As is always the case in The Chronicles of Narnia, human children from our world feature prominently in VDT; in this instance, it is Edmund and Lucy Pevensie, along with their cousin, Eustace Scrubb.

Eustace is a major character in VDT, especially early in the book, so we will start with him. The opening line of the book is an all-time great:

“There was a boy called Eustace Clarence Scrubb, and he almost deserved it.” (1)

Lewis then goes on to explain just why this Eustace fellow is so unlikeable:

“His parents called him Eustace Clarence and masters called him Scrubb. I can’t tell you how his friends spoke to him, for he had none. He didn’t call his Father and Mother “Father” and “Mother,” but Harold and Alberta. They were very up-to-date and advanced people. They were vegetarians, non-smokers and teetotalers and wore a special kind of underclothes. In their house there was very little furniture and very few clothes on beds and the windows were always open.

Eustace Clarence liked animals, especially beetles, if they were dead and pinned on a card. He liked books if they were books of information and had pictures of grain elevators or of fat foreign children doing exercises in model schools.

Eustace Clarence disliked his cousins the four Pevensies, Peter, Susan, Edmund and Lucy.” (1-2)

In addition to clueing us in to some character traits that Lewis himself apparently didn’t think too highly of, he gives us the impression of an annoying little boy, but one who largely seems to be so due to the influence of his annoying parents. Perhaps this is unsurprising, because adults can be pragmatic and unimaginative in a way that can be a barrier to faith, but there may be a glimmer of hope in this description as well: if freed from the influence of his parents, perhaps there is hope for Eustace.

His time in Narnia doesn’t begin well. He insults the honor of Reepicheep, complains about everything, and is constantly seasick. He refuses (or is unable) to acknowledge the reality of Narnia, and keeps asking to see the British consulate. Finally, everything comes to a head when they reach Dragon Island, where, upon discovering the hoard of a dead dragon, Eustace greedily stuffs his pockets with treasure before falling asleep. He awakens to discover that he has become a dragon. In his dragonish state, Eustace begins to reevaluate things. He realizes that his cousins and shipmates weren’t so bad after all, and that it was really he himself who had been acting beastly all along. Eustace begins to change his behavior, and now seeks to help his friends. But it is not until he encounters Aslan that he is able to return to human form, and this only occurs when Aslan uses his claws to cut through his dragon skin in painful fashion, throws him into a pool of water, and then dresses him in new clothes. Later, Eustace describes his experience with the Lion to his cousin Edmund:

“What do you think it was, then?” asked Eustace.

“I think you’ve seen Aslan,” said Edmund.

“Aslan!” said Eustace. “I’ve heard that name mentioned several times since we joined the Dawn Treader. And I felt—I don’t know what—I hated it. But I was hating everything then. And by the way, I’d like to apologize. I’m afraid I’ve been pretty beastly.”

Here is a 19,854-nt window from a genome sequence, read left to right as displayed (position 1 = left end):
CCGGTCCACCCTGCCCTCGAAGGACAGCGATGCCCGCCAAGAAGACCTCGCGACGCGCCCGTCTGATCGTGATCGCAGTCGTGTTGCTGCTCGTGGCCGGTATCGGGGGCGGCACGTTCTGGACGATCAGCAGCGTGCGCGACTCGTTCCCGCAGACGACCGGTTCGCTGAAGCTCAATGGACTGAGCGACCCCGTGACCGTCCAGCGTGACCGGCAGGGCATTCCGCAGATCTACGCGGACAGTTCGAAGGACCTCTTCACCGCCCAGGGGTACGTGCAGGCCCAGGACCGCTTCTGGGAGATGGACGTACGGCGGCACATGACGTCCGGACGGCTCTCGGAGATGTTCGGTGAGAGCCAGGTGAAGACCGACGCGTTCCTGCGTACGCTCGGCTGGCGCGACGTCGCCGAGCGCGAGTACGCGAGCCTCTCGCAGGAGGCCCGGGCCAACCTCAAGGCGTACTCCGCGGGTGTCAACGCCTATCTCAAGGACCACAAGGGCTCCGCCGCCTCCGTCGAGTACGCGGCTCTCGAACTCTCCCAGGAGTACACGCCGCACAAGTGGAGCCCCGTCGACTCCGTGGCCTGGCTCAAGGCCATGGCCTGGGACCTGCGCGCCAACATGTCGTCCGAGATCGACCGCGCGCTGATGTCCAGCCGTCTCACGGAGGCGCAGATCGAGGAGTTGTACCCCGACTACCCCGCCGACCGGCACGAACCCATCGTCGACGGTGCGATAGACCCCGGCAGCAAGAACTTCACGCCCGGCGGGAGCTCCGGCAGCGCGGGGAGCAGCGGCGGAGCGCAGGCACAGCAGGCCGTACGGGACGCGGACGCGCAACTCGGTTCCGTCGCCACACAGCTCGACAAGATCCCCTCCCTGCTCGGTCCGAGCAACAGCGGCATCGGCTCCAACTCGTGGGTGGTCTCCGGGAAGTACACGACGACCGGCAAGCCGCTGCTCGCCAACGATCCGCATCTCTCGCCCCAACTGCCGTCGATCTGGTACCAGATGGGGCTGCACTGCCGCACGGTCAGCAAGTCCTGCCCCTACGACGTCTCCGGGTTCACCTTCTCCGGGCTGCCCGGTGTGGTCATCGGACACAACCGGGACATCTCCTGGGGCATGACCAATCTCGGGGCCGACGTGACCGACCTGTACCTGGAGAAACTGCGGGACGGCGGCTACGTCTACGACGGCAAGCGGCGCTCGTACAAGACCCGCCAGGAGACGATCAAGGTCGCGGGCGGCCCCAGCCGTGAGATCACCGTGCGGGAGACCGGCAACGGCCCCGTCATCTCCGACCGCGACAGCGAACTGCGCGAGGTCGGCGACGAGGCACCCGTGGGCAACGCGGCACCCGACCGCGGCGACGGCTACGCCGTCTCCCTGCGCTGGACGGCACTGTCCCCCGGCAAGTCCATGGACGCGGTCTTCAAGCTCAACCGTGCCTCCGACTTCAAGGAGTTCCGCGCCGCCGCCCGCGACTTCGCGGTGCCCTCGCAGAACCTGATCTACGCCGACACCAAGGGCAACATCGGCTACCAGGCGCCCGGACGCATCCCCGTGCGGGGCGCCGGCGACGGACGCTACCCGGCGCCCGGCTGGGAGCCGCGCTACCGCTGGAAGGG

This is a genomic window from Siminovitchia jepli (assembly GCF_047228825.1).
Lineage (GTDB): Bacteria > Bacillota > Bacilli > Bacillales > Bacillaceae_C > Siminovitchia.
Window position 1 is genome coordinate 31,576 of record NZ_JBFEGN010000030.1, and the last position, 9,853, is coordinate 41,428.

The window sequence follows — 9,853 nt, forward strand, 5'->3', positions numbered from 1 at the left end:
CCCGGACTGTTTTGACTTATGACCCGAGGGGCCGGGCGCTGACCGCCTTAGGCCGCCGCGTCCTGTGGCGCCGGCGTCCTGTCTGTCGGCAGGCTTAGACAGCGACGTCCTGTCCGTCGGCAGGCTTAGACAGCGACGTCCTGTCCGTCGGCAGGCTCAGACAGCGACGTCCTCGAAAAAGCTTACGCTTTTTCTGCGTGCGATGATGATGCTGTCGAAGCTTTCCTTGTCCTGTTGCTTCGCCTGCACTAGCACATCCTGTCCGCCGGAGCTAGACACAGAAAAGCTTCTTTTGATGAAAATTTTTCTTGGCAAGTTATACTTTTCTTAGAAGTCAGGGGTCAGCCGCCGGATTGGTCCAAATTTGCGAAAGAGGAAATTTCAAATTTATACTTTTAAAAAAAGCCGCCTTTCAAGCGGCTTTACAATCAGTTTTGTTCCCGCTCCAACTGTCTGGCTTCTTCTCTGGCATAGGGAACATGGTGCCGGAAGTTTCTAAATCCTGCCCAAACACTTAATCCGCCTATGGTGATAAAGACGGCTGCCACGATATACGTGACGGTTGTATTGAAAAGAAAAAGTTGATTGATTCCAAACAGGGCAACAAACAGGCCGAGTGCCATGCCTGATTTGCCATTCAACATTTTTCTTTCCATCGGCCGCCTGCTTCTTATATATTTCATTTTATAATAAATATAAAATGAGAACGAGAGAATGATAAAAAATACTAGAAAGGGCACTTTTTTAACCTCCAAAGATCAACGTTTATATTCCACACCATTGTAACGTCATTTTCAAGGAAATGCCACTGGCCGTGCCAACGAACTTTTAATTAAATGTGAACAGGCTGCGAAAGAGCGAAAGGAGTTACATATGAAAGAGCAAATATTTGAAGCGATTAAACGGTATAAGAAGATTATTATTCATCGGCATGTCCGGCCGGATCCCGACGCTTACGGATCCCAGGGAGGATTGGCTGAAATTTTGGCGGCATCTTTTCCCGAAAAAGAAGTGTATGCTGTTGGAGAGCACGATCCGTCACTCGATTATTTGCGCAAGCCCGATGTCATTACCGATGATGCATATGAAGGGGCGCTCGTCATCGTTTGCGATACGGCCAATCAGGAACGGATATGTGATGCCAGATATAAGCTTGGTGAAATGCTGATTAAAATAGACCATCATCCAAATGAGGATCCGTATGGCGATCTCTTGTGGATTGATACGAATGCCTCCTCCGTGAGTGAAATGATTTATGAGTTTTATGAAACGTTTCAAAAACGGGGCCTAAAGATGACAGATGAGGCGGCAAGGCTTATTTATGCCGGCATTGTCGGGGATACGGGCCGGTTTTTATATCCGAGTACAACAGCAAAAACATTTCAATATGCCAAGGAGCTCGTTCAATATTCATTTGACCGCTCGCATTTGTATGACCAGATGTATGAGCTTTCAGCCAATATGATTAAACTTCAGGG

“That’s all right,” said Edmund. “Between ourselves, you haven’t been as bad as I was on my first trip to Narnia. You were only an ass, but I was a traitor.” (117)

The whole experience transforms Eustace, and he is dramatically different for the rest of the book. In fact, the book closes with this description:

“…Back in our own world everyone soon started saying how Eustace had improved, and how “You’d never know him for the same boy”: everyone except Aunt Alberta, who said he had become very commonplace and tiresome and it must have been the influence of those Pevensie children.” (270-71)[2]

Lucy shows some familiar character traits from previous novels. Moved by compassion, she uses her vial of magical healing liquid on two occasions to bring relief to Eustace. She also shows her spunk and courage when she gets in between Edmund and Caspian when they quarrel at Deathwater Island.

But Lucy also struggles. On the Magician’s Island, she is tempted to use a spell to make herself beautiful, and is only prevented from doing so by the image of an unhappy Aslan. She gives in to a lesser temptation to spy on her classmates at school, and damages a relationship with a friend in the process. And like everyone else (except, perhaps, Reepicheep) she is plagued by terror at the Dark Island.

Edmund takes somewhat of a backseat in VDT, but does show up in key moments. It is Edmund to whom Eustace reveals his transformation, and Edmund responds with comfort and understanding. Later, Edmund opposes the foolish behavior of Caspian on two occasions, but it is unclear how pure his motives are: both times, he ruffles at the implication that he is subject to Caspian, and we are left realizing that Edmund still has some growing to do.

Caspian is now three years older than he was in PC, is a confident king rather than an inexperienced youth, and is possessed with the spirit of adventure and obligation as he leads the expedition to explore the Great Eastern Ocean in search of the seven lost lords of Narnia. On the whole, he shows wisdom and courage, but he struggles as well in VDT. First, at Deathwater Island, he is tempted by greed and desires to seize the magic pool that turns everything to gold. Ultimately, Aslan appears and Caspian comes to his senses. Later, Caspian is tempted to go to Aslan’s Country with Reepicheep and to shirk his duties as king in order to do so. Again, it is an appearance from Aslan that sets him straight.

Reepicheep was previously introduced in PC, but is a much more central character in VDT. All of his previous characteristics are on display again—his bravery, daring, keen sense of honor—but most prominent is his devotion to Aslan, and his desire to travel to Aslan’s Country: